I've hit an interesting challenge just of late.
On Friday afternoon I did some staff training on "an attitude of service". It deals with having a servant's heart with dignity and pride. However, I was concerned with some of the feedback - this one in particular.
One of our (black) trainee staff members reported that whilst carrying out a service in a public place, an unknown person (white) who was watching him then asked him what he was doing. My staff member was offended because this person failed to greet him properly first before asking the question.
Now I have not received a complaint from the public about this - my staff member volunteered the information (for which I am grateful). However, it raises a whole host of points which I feel need to be resolved.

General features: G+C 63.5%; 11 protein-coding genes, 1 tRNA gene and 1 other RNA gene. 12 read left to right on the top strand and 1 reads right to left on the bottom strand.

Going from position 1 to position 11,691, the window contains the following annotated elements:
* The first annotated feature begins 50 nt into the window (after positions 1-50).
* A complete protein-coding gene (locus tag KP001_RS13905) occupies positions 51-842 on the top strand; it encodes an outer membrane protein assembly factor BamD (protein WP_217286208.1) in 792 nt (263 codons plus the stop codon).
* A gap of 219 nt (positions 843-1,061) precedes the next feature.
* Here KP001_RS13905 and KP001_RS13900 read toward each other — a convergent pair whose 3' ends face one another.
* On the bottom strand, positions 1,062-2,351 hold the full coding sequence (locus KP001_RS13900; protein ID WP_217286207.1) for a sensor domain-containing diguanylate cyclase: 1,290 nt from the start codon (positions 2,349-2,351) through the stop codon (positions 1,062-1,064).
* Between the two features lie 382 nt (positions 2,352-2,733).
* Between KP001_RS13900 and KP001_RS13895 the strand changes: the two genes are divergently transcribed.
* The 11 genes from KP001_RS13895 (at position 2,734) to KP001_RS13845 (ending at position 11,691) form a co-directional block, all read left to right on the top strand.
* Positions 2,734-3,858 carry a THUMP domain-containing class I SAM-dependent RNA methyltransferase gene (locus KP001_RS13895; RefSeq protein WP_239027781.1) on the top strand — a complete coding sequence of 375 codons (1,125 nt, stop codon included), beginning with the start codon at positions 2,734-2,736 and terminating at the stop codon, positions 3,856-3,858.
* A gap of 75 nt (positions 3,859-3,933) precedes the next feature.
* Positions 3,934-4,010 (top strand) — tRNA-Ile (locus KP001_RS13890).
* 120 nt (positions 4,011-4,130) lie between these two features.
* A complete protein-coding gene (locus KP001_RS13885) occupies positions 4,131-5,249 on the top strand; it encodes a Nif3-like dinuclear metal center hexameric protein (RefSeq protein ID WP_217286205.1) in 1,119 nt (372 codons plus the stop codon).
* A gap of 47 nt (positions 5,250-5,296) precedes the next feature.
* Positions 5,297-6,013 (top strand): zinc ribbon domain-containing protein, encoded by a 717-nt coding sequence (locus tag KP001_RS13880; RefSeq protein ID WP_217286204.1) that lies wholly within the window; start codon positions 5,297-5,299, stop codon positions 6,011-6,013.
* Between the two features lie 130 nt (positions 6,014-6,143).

You see, in my service life, I've been asked the same question numerous times (without prior greeting) and have been quite happy that someone has taken interest in what I am doing. I have certainly not been overly concerned that this person has not "properly introduced themselves" first. Furthermore, I'm not sure that as service personnel we have the right to demand it.
In fact I hold the opposite view. In our business lives we should be respectful of the protocols of our client! Or potential client. And my training has been in that direction.
I think the potential/actual clashes between our diverse SA cultures need to be discussed and resolved.
Or are we going to train our World Cup 2010 visitors that before they ask for directions, they must properly greet the person at the information booth first?